Have they lost their mind?

Has the right-wing, nut job, MAGA-worshiping wing of the congressional Republican conference lost what passes for its collective mind?

They have denied the U.S. House of Representatives the ability to organize under the leadership of a new speaker. They have rendered the people’s House a legislative body in name only. Except that it doesn’t legislate a damn thing. It cannot function without a speaker.

The GOP nut job cabal continues to deny the party’s congressional leader Kevin McCarthy the job he says he deserves. That’s a highly debatable point. The point of this blog, though, is to underscore the low-brow idiocy that is driving this impasse.

I guess I should point out that the fellow elected from my congressional district — the 3rd District of Texas, Keth Self — is among those who are blocking the selection of a speaker. Nice going, dude!

The MAGA lovers think nothing of the consequence of having a House that is not functioning. The Senate is ready to go. The president is set to propose legislation.

The House is set to, um, do nothing. If American voters delivered any sort of message in the 2022 midterm election is that they want Congress to get to work. The nation is tired of the posturing, preening and prancing of right-wingers intent on making spectacles of themselves and embarrassing their political foes.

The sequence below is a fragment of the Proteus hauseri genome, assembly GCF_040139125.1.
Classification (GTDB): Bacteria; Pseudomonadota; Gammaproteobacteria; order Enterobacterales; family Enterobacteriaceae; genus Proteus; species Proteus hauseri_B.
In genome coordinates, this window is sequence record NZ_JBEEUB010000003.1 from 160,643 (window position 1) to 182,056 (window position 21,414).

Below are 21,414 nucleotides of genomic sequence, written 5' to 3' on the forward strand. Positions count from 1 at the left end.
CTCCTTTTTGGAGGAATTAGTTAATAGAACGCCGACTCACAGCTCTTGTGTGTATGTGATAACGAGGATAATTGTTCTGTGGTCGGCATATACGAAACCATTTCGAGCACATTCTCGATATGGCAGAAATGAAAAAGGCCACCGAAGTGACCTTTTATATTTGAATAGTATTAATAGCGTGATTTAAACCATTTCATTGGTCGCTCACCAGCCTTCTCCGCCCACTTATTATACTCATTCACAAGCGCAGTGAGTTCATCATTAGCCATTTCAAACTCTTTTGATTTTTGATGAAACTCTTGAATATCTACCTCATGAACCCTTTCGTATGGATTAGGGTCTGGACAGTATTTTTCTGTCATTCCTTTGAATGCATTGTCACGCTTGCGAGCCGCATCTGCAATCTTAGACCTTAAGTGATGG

The only embarrassment belongs to the right-wing nut jobs.


Chaos in the House

I must admit to some joy in watching U.S. House Republicans stumble over themselves trying to nominate a speaker of their legislative body.

GOP leader Kevin McCarthy failed three times to get the required 218 votes to win election as speaker. He is being stymied by the right-wing nutjob caucus within the Republican conference. They think he’s too accommodating to Democrats. That makes me laugh out loud.

I don’t know who will emerge from the tumult in the House. It doesn’t matter too much to me at this point. My mind is occupied with more pressing concerns closer to home … such as the health challenge facing my bride.

I just had to take a moment to chuckle, snort and giggle at the sight of congressional Republicans try to find someone to lead the body.

Now I will turn back to the thing that matters more than anything else on Planet Earth: my bride’s well-being.


C’mon, Mr. POTUS, you’ve been impeached

I don’t know what kind of game you’re playing, Mr. President, but let me be as crystal clear as I possibly can.

The House of Representatives has impeached you on two counts: one for abuse of power, the other for obstructing Congress.

I watched the vote happen this past week in real time. So did millions of other Americans. One former Republican voted to impeach you; two Democrats bolted on one count, three of them voted “no” on the other one.

Still, the impeachment stands for the record. It stands for history. You’re going to your grave eventually “impeached president,” or words to that effect, on your obituary.